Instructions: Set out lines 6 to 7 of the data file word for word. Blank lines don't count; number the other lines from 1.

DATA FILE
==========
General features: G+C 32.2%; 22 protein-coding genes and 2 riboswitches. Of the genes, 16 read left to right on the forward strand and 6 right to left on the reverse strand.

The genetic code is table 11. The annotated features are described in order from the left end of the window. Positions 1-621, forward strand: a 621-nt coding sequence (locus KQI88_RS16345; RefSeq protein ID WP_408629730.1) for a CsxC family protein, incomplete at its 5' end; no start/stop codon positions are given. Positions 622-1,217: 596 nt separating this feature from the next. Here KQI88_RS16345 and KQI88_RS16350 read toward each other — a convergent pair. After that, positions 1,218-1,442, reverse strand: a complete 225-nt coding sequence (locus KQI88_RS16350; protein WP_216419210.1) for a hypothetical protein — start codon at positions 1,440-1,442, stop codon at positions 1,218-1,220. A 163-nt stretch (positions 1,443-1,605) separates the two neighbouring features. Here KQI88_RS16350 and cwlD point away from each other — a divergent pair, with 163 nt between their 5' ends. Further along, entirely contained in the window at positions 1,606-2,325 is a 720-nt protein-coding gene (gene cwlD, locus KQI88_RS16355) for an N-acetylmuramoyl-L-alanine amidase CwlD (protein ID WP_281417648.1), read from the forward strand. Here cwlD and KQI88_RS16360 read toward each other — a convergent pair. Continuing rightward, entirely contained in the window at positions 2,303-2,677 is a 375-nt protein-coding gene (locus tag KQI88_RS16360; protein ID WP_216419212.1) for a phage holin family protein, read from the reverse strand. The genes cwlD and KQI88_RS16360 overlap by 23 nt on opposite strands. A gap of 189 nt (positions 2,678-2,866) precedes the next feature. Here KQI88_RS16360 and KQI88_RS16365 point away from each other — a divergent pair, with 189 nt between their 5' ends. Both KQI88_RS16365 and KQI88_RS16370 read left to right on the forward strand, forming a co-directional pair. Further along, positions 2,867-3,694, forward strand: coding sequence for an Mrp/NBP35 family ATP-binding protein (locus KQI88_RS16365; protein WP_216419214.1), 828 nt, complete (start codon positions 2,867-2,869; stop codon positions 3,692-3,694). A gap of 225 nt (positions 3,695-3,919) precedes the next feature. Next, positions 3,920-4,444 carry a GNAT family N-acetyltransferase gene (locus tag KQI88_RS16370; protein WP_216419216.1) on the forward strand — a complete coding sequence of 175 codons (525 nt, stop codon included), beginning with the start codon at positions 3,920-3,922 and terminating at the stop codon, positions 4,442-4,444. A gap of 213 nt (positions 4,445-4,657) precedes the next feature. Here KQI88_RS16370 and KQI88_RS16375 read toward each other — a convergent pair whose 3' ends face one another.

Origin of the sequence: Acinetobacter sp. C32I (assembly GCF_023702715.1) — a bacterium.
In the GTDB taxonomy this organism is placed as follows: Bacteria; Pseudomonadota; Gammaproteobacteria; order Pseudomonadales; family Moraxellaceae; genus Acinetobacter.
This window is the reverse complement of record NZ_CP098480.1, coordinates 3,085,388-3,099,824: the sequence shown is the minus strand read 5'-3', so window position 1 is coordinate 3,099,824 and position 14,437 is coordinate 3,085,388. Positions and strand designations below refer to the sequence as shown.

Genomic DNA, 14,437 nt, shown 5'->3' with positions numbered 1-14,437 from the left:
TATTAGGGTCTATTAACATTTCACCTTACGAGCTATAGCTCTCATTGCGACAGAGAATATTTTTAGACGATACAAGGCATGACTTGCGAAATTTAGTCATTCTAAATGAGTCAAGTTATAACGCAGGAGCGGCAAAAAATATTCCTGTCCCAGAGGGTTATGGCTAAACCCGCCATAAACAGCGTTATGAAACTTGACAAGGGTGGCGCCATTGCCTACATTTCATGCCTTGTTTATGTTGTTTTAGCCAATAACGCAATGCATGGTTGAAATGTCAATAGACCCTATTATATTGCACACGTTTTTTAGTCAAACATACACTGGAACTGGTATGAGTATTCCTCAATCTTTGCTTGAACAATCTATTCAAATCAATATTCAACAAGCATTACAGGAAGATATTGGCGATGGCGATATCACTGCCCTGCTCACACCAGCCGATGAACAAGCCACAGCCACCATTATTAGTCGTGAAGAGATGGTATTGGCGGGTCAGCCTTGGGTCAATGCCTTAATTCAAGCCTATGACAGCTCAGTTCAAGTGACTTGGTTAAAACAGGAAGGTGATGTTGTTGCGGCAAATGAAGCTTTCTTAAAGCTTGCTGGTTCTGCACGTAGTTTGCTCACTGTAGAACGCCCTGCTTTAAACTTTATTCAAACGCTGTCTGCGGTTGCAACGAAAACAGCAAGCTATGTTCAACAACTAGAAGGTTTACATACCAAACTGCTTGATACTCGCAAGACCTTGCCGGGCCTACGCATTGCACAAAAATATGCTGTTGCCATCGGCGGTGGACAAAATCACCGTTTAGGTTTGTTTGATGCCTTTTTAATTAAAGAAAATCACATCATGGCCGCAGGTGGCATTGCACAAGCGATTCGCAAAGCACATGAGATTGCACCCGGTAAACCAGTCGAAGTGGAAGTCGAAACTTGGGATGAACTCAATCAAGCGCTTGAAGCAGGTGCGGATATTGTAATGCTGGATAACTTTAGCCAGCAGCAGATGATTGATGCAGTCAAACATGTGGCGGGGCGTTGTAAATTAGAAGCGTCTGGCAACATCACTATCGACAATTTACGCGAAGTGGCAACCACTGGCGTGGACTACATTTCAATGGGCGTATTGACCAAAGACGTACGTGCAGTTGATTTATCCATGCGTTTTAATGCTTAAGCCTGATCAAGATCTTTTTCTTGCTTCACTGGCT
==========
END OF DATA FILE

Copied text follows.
Genomic DNA, 14,437 nt, shown 5'->3' with positions numbered 1-14,437 from the left:
TATTAGGGTCTATTAACATTTCACCTTACGAGCTATAGCTCTCATTGCGACAGAGAATATTTTTAGACGATACAAGGCATGACTTGCGAAATTTAGTCATTCTAAATGAGTCAAGTTATAACGCAGGAGCGGCAAAAAATATTCCTGTCCCAGAGGGTTATGGCTAAACCCGCCATAAACAGCGTTATGAAACTTGACAAGGGTGGCGCCATTGCCTACATTTCATGCCTTGTTTATGTTGTTTTAGCCAATAACGCAATGCATGGTTGAAATGTCAATAGACCCTATTATATTGCACACGTTTTTTAGTCAAACATACACTGGAACTGGTATGAGTATTCCTCAATCTTTGCTTGAACAATCTATTCAAATCAATATTCAACAAGCATTACAGGAAGATATTGGCGATGGCGATATCACTGCCCTGCTCACACCAGCCGATGAACAAGCCACAGCCACCATTATTAGTCGTGAAGAGATGGTATTGGCGGGTCAGCCTTGGGTCAATGCCTTAATTCAAGCCTATGACAGCTCAGTTCAAGTGACTTGGTTAAAACAGGAAGGTGATGTTGTTGCGGCAAATGAAGCTTTCTTAAAGCTTGCTGGTTCTGCACGTAGTTTGCTCACTGTAGAACGCCCTGCTTTAAACTTTATTCAAACGCTGTCTGCGGTTGCAACGAAAACAGCAAGCTATGTTCAACAACTAGAAGGTTTACATACCAAACTGCTTGATACTCGCAAGACCTTGCCGGGCCTACGCATTGCACAAAAATATGCTGTTGCCATCGGCGGTGGACAAAATCACCGTTTAGGTTTGTTTGATGCCTTTTTAATTAAAGAAAATCACATCATGGCCGCAGGTGGCATTGCACAAGCGATTCGCAAAGCACATGAGATTGCACCCGGTAAACCAGTCGAAGTGGAAGTCGAAACTTGGGATGAACTCAATCAAGCGCTTGAAGCAGGTGCGGATATTGTAATGCTGGATAACTTTAGCCAGCAGCAGATGATTGATGCAGTCAAACATGTGGCGGGGCGTTGTAAATTAGAAGCGTCTGGCAACATCACTATCGACAATTTACGCGAAGTGGCAACCACTGGCGTGGACTACATTTCAATGGGCGTATTGACCAAAGACGTACGTGCAGTTGATTTATCCATGCGTTTTAATGCTTAAGCCTGATCAAGATCTTTTTCTTGCTTCACTGGCT